There are other reasons why Crowns should be cautious when discussing their cases in the media. A Crown attorney would not be pursuing charges unless he or she believed there was a reasonable prospect of obtaining a conviction. Given this built-in bias, “how can they make a statement to the public that’s not fraught with risks?” asks Patrick Duncan, president of Nova Scotia’s Criminal Lawyers Association. And since there’s no defence disclosure, he adds, prosecutors are not in possession of all the facts until late in the game. “They’re in a very untenable position in terms of making any absolute pronouncements to the public, I think, until the trial is over.”

But prosecutors and defence lawyers alike are under increasing media pressure to talk about their cases outside the courtroom. With cameras and tape recorders barred from virtually all proceedings, television and radio reporters need sound bites from counsel in order to report what happened in court. Newspaper reporters on the court beat are often expected to monitor several cases at once, so they too may have to rely on information gleaned from scrums and interviews at the courtroom door. Gavin MacKenzie, author of Lawyers and Ethics: Professional Responsibility and Discipline, sees nothing wrong with the practice. “If all the lawyer is doing is repeating what has been said in court, the triers of fact won’t be hearing anything they haven’t already heard in court,” reasons MacKenzie, who practices with the Toronto firm Heenan Blaikie LLP.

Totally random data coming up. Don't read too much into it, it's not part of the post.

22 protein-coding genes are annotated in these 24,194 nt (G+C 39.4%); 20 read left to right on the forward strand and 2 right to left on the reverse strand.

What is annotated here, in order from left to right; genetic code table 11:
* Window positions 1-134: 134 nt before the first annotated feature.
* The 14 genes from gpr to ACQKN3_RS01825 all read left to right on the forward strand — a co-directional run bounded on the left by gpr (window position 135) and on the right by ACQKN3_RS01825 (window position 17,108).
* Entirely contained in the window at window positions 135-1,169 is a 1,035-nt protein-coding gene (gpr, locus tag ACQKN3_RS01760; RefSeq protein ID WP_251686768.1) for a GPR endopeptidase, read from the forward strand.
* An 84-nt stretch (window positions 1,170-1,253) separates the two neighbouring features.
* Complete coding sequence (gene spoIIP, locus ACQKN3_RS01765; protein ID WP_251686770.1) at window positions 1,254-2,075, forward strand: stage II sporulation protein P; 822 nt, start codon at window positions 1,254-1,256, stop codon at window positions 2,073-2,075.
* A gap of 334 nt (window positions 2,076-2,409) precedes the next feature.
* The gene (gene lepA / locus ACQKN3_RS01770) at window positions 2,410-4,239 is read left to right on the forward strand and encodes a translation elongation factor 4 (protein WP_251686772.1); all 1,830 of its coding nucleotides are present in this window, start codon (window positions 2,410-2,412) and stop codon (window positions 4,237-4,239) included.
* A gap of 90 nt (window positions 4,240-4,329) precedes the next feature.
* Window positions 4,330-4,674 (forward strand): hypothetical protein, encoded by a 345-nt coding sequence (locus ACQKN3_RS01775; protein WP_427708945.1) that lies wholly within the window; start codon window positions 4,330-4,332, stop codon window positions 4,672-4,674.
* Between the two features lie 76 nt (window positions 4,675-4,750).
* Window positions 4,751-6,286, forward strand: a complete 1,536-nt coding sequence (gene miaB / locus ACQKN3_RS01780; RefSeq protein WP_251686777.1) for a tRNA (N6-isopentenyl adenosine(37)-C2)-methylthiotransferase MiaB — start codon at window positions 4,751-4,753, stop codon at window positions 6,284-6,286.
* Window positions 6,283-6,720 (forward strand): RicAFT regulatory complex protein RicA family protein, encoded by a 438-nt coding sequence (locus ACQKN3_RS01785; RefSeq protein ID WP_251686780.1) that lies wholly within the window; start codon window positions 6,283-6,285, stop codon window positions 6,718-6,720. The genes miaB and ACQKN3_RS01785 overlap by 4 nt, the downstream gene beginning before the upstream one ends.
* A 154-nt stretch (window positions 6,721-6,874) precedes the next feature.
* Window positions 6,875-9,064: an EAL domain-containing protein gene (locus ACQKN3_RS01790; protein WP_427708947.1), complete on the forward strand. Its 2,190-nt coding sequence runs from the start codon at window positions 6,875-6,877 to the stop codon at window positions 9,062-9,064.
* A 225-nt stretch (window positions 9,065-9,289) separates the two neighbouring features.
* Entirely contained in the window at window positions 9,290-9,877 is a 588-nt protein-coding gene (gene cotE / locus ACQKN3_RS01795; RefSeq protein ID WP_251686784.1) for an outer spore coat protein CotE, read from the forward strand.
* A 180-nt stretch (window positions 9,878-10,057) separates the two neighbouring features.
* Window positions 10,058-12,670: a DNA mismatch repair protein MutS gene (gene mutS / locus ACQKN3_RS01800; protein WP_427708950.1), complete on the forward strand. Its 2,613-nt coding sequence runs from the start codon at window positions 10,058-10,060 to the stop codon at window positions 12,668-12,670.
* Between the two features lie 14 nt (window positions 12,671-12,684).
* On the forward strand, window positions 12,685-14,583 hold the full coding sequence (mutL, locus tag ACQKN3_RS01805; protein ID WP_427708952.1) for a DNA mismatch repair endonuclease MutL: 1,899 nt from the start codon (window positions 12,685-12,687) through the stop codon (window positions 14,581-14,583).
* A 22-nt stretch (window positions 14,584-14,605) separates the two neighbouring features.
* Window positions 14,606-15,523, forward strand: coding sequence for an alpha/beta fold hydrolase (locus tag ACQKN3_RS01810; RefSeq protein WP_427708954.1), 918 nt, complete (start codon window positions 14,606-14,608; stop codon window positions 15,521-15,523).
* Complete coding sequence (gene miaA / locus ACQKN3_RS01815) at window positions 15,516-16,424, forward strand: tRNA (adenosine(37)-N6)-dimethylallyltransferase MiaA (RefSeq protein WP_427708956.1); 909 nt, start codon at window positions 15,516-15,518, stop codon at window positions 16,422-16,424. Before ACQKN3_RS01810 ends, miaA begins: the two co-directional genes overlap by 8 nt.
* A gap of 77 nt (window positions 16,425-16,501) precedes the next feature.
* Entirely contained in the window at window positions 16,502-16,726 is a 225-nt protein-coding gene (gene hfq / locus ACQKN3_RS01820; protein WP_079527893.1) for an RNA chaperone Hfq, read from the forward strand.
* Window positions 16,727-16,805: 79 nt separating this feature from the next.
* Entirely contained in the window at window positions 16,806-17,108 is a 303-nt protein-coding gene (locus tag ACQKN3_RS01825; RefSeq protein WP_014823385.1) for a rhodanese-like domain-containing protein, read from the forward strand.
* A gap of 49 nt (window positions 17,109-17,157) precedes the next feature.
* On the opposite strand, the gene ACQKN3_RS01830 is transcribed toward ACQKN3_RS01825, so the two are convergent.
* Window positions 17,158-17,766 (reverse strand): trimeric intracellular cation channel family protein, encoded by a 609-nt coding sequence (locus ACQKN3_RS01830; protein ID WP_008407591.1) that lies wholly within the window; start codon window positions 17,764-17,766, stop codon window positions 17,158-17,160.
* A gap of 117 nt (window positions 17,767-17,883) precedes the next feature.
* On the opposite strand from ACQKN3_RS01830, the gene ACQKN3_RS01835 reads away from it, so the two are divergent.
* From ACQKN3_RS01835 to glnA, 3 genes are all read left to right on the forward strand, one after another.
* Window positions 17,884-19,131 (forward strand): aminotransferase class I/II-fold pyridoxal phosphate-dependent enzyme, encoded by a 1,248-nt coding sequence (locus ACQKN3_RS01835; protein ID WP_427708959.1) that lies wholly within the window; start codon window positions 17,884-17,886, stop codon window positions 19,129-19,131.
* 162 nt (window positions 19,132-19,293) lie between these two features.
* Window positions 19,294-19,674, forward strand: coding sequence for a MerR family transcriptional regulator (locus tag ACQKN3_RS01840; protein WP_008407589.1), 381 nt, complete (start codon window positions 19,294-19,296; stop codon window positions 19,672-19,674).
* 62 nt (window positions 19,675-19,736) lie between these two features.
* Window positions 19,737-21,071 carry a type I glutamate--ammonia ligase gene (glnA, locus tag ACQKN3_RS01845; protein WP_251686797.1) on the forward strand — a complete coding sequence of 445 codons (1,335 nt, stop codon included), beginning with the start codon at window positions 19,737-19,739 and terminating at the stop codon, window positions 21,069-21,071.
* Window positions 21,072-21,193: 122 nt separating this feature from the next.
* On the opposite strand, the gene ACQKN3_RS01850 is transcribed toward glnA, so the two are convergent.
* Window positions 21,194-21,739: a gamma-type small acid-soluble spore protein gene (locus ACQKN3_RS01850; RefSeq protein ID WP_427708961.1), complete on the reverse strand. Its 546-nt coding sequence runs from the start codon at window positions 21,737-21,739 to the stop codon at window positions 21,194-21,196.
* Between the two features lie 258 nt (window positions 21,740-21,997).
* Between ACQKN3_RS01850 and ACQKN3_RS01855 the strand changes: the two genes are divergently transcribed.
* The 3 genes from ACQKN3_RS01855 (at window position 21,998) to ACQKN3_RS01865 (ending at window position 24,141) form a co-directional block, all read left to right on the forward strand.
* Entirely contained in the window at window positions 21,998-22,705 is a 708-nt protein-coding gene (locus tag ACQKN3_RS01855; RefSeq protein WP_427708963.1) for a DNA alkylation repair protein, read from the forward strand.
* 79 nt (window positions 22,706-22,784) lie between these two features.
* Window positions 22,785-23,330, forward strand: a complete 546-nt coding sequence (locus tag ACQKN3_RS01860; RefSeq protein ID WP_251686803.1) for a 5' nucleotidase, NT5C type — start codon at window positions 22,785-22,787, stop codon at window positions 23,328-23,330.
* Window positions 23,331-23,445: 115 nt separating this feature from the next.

David Brown, in contrast, adheres to the traditional view that it’s “inappropriate” to brief the media on what’s been said in court. On a practical level, he notes, “whatever you say isn’t going to be identical to what you said inside, it’s going to be an embellishment, a paraphrase.” And when the recap comes from a Crown attorney, the public may get the wrong message. “You’re leaving the impression the accused can be prosecuted outside of the courtroom,” he argues. “I think it’s fundamentally unfair to an accused to have to respond not only to the case that’s being presented against him in court, but to other allegations or arguments that are being made against him outside of court.”